With a 30% share of the UK grocery market, investors could be forgiven for thinking that Tesco’s growth days are behind it. However, Tesco still has a strong long-term growth story to tell.

Domestically the forthcoming launch of Tesco Bank looks like a canny move to capitalise on the current distrust of UK banks and capitalise on its strong brand and store network.

Internationally Tesco offers significant exposure to emerging markets particularly in Asia which is forecast to grow to form 60% of the world’s GDP.

Despite this defensive-growth profile, an attractive combination in today’s uncertain economic environment that is unrivalled by its UK supermarket peers, it is the lowest rated trading on a PE ratio of 13.9x, compared with Sainsbury’s 15x and Morrison’s 16x.

With a well covered 3% dividend yield to boot that looks unwarranted and we believe the stock should form a core part of any investor’s shopping basket.


Following the large rise in the stock market over the last six months many markets are now pricing in a V shaped recovery, leaving little room for disappointment. Finding value has become a more difficult task. With international diversification increasingly important for the private investor, we have decided to look abroad for the next opportunity.

As far as value is concerned Japan has ticked all the right boxes with the Nikkei’s price to book value by far the cheapest of the world’s largest stock markets. With a sound banking system only marginally affected by the credit crunch, Japan’s companies are well positioned to fill the vacuum which has been created by deleveraging Western economies. On top of that, a change in government (the first in over 50 years) is making investors sit up and take notice. There are indeed previous examples where the promise of reform spurred international investors to overweight Japan. This proved to be a catalyst for a sustained rally.


Those struggling to find value after the recent rally should look no further than Vodafone, currently trading at 140p per share.

A huge British success story – its market capitalisation is more than £74bn – Vodafone operates across the world and indeed the majority of group profits are earned overseas. Strong contributions from emerging markets and Verizon Wireless in the US are driving revenues whilst the decline in the pound is an additional boost to the share price.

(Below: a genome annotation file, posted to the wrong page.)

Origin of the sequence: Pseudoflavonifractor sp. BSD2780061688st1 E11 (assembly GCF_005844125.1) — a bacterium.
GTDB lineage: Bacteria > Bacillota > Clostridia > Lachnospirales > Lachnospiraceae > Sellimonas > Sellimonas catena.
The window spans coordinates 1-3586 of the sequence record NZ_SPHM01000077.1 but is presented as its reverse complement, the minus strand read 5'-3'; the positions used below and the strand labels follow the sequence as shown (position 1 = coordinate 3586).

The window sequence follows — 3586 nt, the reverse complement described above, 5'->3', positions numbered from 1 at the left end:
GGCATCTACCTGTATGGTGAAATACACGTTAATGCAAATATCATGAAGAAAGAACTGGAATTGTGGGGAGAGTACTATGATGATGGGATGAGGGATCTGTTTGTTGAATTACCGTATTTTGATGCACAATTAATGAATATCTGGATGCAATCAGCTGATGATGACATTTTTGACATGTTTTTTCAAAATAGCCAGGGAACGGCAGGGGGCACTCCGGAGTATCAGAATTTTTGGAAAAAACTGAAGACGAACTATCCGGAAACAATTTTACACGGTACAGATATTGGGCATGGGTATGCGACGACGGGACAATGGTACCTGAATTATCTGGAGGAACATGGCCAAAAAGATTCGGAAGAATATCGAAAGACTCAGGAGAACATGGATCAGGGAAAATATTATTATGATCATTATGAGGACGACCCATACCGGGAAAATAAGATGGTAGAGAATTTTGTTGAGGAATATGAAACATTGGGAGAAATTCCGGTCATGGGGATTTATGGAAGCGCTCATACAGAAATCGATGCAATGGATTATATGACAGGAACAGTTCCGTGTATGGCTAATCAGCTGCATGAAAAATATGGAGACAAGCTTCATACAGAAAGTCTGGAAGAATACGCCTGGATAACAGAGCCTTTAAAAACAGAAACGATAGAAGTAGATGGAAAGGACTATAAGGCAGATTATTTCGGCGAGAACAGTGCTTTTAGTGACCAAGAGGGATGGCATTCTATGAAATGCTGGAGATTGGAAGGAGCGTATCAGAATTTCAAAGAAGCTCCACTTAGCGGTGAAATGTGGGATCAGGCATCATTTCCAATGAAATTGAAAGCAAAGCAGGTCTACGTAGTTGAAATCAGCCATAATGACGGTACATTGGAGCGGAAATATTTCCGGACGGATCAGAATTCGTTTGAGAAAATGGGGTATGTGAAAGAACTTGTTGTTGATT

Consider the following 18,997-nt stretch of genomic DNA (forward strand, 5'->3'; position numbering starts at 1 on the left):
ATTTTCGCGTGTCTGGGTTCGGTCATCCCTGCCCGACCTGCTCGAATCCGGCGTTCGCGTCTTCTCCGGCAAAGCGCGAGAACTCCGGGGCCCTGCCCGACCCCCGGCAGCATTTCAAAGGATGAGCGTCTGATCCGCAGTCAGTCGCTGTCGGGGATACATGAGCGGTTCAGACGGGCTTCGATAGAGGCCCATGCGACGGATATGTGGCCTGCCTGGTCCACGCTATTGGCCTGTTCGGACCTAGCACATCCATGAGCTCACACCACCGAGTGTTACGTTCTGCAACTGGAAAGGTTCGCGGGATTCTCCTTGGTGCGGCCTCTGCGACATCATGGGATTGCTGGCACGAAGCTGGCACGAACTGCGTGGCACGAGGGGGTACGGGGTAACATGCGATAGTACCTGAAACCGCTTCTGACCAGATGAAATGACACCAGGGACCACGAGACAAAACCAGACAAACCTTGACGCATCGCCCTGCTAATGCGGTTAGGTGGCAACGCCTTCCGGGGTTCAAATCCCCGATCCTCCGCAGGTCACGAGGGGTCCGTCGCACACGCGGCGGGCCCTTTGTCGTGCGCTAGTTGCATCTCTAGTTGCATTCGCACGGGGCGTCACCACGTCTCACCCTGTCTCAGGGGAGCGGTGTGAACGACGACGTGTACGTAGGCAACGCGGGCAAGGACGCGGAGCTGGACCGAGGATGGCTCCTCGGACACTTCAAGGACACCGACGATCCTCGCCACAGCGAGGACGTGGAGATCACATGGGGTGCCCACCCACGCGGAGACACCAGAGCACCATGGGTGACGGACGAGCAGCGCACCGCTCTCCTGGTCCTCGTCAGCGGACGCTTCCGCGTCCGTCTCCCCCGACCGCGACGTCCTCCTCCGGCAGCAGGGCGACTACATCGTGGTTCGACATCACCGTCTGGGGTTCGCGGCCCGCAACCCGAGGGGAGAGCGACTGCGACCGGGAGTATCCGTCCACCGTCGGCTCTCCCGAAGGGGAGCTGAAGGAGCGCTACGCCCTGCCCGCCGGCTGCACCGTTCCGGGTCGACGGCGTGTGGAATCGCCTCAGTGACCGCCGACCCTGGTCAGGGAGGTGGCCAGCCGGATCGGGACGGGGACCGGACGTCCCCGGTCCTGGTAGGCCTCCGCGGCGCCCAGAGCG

A discounted cash flow sum-of-the-parts price target comes out at approximately 170p, giving plenty of upward scope from current levels. A P/E ratio of 8.2x (and PEG ratio of 0.2) also suggest the shares are cheap.

Add to that a 5.5% dividend yield (covered 2.2 times) and management’s commitment to steadily increase its dividend and the stock is suited to both income seekers and growth investors alike.

BAE Systems

BAE Systems recent share price fall down towards its long term support level of 300p has presented a good buying opportunity for those investors not holding the stock. Much of the fall has been down to the pension scheme, which is in a large deficit. However, the “snapshot” measure required under IAS19 accounting standards exaggerates the volatility of what is a very, very long-term liability.

BAE Systems is currently trading on a December 2009 earnings multiple of 8.4x, a derisory discount to its peers.

With double-digit earnings growth, a dividend yield of 4.6% (covered 2.6 times) and good visibility of earnings, we feel the market is mispricing BAEs prospects.

For example, recent renewed commitment to the F35 Joint-Strike Fighter programme (half of which is built at BAE’s plant in Lancashire) could prove to be the most lucrative plane that BAE has helped to build.


Please find below some background information on one of our core holdings Scottish & Southern Energy, rated as a solid hold.

The UK’s second largest energy supplier is currently yielding close to 6% (which management aims to grow by 4% p.a.) and is trading on 10.4x earnings, a substantial discount to the sector (14.97x) and the wider market. Its commitment to renewables (SSE owns almost half of the UK’s total renewable generation capacity, including its largest wind farm) could also make it a future takeover target for one of the European utility giants.

The stock trades XD on Wednesday meaning that investors who buy the shares on this date will lose the right to receive the 46.2p final dividend payout. The stock will theoretically fall by this amount, however investors who buy it before this date will pocket the dividend.


GlaxoSmithKline have yesterday announced their half year results, reporting robust gross margins and strong revenue growth across the portfolio, particularly in vaccines.

GSK has taken 195m orders for its swine flu vaccine and is currently in talks with over 50 countries over stockpiling the drug.


Please find this month’s newsletter.


Halfords currently yields over 5% and is trading on 10x earnings (a 30% discount to the sector), thus offering potential capital gains as well as income. It is a counter-cyclical company which will benefit from cost-conscious consumers cycling to work, taking more UK holidays this year and car owners spending more money to keep their old cars on the road.


Please find this month’s newsletter.

Year ahead

Please find an article on the year ahead that was published in the Gibraltar Chronicle this month.